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A Memorable Ramen Encounter


On a cold winter evening in Kyoto, I coincidentally found a minuscule ramen shop concealed in a tranquil rear entryway. Sitting at the counter, I watched the talented culinary specialist fastidiously... Read more

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  • What to eat
  • How to burn it off
  • Where to Stay


In Bologna, climb the nearly 500 steps of the medieval Torre degli Asinelli (Asinelli Tower; €3) in the center of town—if you dare, as no one can really explain why the leaning 334-foot (102m) tower, constructed in the 12th century, continues to fight gravity and win. It and its shorter neighbor, Torre degli Garisenda, are two of a handful of survivors from the 100-plus medieval skyscrapers that once composed Bologna’s cityscape. The views from the top—where you can spy a few other towers interspersed among the city’s red roofs and narrow passageways—are worth the minor, ahem, risk.

In Modena, visitors can climb the graceful Ghirlandina bell tower, built between the 12th and 14th centuries and recently restored, on weekends between the months of April and October (check this site for exact opening days). Overlooking Piazza Grande, the tower rises from the rear of the city’s gorgeous Romanesque cathedral, a UNESCO World Heritage Site. It is expected to be open Sundays from 9:30am-12.30pm and from 3pm-7pm (€1).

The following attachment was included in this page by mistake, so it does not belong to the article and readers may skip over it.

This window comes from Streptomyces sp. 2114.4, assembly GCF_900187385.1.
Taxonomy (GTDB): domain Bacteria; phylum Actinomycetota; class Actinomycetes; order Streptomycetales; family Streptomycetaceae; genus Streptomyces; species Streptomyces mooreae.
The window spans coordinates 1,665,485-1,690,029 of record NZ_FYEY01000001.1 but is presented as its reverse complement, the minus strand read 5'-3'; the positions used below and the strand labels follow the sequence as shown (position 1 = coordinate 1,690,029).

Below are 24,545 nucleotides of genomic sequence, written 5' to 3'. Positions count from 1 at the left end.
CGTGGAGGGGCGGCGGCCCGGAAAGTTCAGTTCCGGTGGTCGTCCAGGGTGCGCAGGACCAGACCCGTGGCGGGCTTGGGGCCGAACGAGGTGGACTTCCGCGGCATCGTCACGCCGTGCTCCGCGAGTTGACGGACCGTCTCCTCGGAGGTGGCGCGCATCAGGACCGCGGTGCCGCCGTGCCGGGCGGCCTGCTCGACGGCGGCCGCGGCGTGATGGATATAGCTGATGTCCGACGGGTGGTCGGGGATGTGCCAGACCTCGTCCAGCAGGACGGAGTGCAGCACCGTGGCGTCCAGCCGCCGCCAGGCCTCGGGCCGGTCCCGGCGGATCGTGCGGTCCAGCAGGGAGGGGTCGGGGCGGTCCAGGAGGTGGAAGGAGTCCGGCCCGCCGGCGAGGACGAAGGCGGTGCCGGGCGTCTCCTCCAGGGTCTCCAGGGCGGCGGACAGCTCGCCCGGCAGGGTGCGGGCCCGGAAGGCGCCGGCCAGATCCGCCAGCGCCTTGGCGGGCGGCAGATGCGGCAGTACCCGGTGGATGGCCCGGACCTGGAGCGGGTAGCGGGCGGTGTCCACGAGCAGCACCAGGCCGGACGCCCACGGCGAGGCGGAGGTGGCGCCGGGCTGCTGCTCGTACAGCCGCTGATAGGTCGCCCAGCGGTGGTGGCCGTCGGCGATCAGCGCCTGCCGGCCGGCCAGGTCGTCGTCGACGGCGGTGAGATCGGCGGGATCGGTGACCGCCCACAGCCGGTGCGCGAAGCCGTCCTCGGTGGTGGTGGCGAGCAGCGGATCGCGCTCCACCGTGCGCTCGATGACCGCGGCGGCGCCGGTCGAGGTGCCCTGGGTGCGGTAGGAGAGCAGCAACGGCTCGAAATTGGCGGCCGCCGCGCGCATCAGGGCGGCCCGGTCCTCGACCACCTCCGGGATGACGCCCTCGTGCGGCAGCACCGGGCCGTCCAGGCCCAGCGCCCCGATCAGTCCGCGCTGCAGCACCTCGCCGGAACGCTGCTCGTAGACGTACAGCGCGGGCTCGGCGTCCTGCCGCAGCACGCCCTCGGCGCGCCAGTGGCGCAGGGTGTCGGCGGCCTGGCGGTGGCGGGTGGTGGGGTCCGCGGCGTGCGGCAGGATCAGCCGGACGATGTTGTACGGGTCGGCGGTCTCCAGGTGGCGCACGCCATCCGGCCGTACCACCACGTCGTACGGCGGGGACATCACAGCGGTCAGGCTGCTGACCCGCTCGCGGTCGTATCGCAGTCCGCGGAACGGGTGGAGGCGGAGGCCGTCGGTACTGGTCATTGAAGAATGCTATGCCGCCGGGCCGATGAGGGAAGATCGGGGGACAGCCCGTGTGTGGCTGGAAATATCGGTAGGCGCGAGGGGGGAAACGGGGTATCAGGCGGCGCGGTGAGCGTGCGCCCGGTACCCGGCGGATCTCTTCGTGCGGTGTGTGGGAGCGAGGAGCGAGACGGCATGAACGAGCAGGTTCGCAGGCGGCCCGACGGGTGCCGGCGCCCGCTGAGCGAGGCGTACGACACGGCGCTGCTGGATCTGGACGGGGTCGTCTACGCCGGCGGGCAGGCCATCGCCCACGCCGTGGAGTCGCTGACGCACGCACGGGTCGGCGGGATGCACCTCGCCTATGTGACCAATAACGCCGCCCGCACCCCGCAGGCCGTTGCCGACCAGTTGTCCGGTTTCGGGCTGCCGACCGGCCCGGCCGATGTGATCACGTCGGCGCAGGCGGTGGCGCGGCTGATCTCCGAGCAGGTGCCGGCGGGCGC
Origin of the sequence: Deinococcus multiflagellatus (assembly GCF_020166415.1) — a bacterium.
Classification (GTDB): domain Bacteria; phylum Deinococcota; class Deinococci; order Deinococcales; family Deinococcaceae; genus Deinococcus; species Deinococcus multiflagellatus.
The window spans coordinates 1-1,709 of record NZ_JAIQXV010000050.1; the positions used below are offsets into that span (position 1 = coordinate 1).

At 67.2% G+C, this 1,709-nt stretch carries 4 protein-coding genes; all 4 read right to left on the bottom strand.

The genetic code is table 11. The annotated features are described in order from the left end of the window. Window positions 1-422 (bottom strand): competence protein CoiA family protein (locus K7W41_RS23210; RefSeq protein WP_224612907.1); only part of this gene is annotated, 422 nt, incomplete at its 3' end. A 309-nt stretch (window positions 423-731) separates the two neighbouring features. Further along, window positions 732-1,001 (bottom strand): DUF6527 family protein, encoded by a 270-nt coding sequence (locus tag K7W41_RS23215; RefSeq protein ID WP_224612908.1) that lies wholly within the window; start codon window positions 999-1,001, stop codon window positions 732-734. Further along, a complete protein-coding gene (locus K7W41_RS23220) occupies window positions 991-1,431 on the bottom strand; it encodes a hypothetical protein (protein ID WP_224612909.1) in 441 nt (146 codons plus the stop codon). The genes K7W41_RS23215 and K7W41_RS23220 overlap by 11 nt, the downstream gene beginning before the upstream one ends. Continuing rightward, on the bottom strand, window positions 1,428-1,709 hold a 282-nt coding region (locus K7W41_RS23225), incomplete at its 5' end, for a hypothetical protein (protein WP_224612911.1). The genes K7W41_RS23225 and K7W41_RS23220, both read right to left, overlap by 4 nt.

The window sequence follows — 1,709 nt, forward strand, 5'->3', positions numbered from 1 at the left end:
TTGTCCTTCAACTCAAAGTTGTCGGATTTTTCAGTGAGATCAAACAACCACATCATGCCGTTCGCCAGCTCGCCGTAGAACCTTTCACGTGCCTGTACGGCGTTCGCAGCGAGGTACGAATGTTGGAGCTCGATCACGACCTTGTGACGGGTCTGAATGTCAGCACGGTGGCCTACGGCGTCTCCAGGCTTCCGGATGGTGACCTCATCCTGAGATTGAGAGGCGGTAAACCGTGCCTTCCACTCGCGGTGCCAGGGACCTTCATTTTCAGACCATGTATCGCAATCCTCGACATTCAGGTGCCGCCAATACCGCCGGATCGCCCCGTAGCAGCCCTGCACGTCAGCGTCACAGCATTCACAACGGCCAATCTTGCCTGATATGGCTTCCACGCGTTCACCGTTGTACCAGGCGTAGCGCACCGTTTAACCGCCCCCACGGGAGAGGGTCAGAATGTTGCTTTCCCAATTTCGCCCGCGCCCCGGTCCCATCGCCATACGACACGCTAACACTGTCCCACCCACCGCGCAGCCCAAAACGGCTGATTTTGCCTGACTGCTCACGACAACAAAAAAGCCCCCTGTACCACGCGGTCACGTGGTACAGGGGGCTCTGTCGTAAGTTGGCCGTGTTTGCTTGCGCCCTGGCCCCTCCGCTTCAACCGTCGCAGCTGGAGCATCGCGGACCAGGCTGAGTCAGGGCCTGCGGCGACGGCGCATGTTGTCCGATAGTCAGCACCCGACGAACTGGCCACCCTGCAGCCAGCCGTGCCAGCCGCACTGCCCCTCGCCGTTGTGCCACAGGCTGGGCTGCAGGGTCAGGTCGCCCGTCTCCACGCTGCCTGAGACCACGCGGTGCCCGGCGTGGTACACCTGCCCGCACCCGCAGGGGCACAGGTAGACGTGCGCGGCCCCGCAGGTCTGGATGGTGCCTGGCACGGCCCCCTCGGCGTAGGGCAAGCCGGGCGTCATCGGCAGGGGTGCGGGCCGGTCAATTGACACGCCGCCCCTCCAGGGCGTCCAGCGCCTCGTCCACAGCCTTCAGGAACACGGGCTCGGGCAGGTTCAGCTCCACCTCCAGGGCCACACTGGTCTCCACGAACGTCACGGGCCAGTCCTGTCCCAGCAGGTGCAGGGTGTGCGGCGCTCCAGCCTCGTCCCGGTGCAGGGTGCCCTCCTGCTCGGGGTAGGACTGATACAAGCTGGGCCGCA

In Bologna, follow the route of many a religious pilgrimage to the hilltop Sanctuary of the Madonna di San Luca (Via di San Luca 36, map), an 18th-century church (and shrine house) connected to the city center via the world’s longest uninterrupted portico—666 arches in total spanning 2.3 miles (3.8 km), which was designed to provide shelter for the annual procession that (still) carries the icon to the church during Ascension Week. Along the breezy, lovely route are various old chapels and museums. To get there, go to Porta Saragozza in the city’s southwest corner (reachable via bus no. 20 from within the city) and follow the arcade all the way up. To shorten your walk a bit, you can take the no. 20 bus further to the Meloncello Arch on Via Saragozza—but we think you can handle it.



Didn’t you know shopping burns calories? Bologna particularly has a great range of shops marrying the old and the new. Save some energy (and euros) for the following: leather shoes from fancy Italian shoemaker Fiorentini + Baker (Piazza Aldrovandi 1/a, map); vintage street clothes at Osvaldo Abbigliamento Vintage (39-051-269947; Via Caduti di Cefalonia 4c, map); multiple floors of books (and food!) at the coolly modern Ambasciatori and Eataly (Via Orefici 19, map); luxe contemporary fashions at L’Inde le Palais (Via de’Musei 6, map); old-school antique hats at Cappelleria Trentini di Gloria Pederzani (39-051-224276; Via dell’Indipendenza 33/e, map); and super cool basketball and street wear (including an impressive collection of rare Air Jordans) at Bottega Back-Door (Piazza Galileo 3/a, map).


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